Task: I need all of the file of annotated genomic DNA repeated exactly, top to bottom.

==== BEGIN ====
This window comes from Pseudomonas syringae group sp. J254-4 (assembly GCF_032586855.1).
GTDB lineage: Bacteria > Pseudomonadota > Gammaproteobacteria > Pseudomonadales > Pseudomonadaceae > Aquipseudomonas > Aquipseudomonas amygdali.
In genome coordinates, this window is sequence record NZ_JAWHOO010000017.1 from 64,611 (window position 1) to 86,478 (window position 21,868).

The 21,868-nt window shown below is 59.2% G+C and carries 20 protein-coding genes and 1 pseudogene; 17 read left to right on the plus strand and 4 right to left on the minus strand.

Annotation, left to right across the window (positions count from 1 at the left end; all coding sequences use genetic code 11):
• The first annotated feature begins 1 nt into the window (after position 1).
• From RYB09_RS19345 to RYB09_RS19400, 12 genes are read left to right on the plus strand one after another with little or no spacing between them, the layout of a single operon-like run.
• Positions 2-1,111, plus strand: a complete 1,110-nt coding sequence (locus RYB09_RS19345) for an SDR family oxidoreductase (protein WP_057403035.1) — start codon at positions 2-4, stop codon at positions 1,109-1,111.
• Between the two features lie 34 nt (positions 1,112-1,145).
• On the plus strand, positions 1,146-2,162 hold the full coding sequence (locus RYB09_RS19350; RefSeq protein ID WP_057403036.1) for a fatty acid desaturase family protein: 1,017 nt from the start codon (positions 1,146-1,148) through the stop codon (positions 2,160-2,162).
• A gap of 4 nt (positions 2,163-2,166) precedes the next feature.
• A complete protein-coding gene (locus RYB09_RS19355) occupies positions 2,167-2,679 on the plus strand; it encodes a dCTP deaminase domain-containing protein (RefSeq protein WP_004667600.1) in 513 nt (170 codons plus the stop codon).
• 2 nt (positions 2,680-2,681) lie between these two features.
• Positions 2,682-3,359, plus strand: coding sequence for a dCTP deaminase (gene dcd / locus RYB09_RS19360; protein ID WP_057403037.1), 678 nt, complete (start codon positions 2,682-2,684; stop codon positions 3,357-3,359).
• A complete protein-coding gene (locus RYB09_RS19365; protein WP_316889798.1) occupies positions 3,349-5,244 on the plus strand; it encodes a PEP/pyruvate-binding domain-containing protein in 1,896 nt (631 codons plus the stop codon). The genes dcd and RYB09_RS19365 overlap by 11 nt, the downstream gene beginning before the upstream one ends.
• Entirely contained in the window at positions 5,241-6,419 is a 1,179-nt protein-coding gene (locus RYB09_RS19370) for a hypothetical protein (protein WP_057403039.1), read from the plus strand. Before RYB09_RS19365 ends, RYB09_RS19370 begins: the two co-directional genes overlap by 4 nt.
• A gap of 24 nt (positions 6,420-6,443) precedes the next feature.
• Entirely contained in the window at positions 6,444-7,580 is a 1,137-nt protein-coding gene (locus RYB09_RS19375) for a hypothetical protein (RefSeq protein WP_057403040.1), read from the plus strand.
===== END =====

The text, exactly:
This window comes from Pseudomonas syringae group sp. J254-4 (assembly GCF_032586855.1).
GTDB lineage: Bacteria > Pseudomonadota > Gammaproteobacteria > Pseudomonadales > Pseudomonadaceae > Aquipseudomonas > Aquipseudomonas amygdali.
In genome coordinates, this window is sequence record NZ_JAWHOO010000017.1 from 64,611 (window position 1) to 86,478 (window position 21,868).

The 21,868-nt window shown below is 59.2% G+C and carries 20 protein-coding genes and 1 pseudogene; 17 read left to right on the plus strand and 4 right to left on the minus strand.

Annotation, left to right across the window (positions count from 1 at the left end; all coding sequences use genetic code 11):
• The first annotated feature begins 1 nt into the window (after position 1).
• From RYB09_RS19345 to RYB09_RS19400, 12 genes are read left to right on the plus strand one after another with little or no spacing between them, the layout of a single operon-like run.
• Positions 2-1,111, plus strand: a complete 1,110-nt coding sequence (locus RYB09_RS19345) for an SDR family oxidoreductase (protein WP_057403035.1) — start codon at positions 2-4, stop codon at positions 1,109-1,111.
• Between the two features lie 34 nt (positions 1,112-1,145).
• On the plus strand, positions 1,146-2,162 hold the full coding sequence (locus RYB09_RS19350; RefSeq protein ID WP_057403036.1) for a fatty acid desaturase family protein: 1,017 nt from the start codon (positions 1,146-1,148) through the stop codon (positions 2,160-2,162).
• A gap of 4 nt (positions 2,163-2,166) precedes the next feature.
• A complete protein-coding gene (locus RYB09_RS19355) occupies positions 2,167-2,679 on the plus strand; it encodes a dCTP deaminase domain-containing protein (RefSeq protein WP_004667600.1) in 513 nt (170 codons plus the stop codon).
• 2 nt (positions 2,680-2,681) lie between these two features.
• Positions 2,682-3,359, plus strand: coding sequence for a dCTP deaminase (gene dcd / locus RYB09_RS19360; protein ID WP_057403037.1), 678 nt, complete (start codon positions 2,682-2,684; stop codon positions 3,357-3,359).
• A complete protein-coding gene (locus RYB09_RS19365; protein WP_316889798.1) occupies positions 3,349-5,244 on the plus strand; it encodes a PEP/pyruvate-binding domain-containing protein in 1,896 nt (631 codons plus the stop codon). The genes dcd and RYB09_RS19365 overlap by 11 nt, the downstream gene beginning before the upstream one ends.
• Entirely contained in the window at positions 5,241-6,419 is a 1,179-nt protein-coding gene (locus RYB09_RS19370) for a hypothetical protein (protein WP_057403039.1), read from the plus strand. Before RYB09_RS19365 ends, RYB09_RS19370 begins: the two co-directional genes overlap by 4 nt.
• A gap of 24 nt (positions 6,420-6,443) precedes the next feature.
• Entirely contained in the window at positions 6,444-7,580 is a 1,137-nt protein-coding gene (locus RYB09_RS19375) for a hypothetical protein (RefSeq protein WP_057403040.1), read from the plus strand.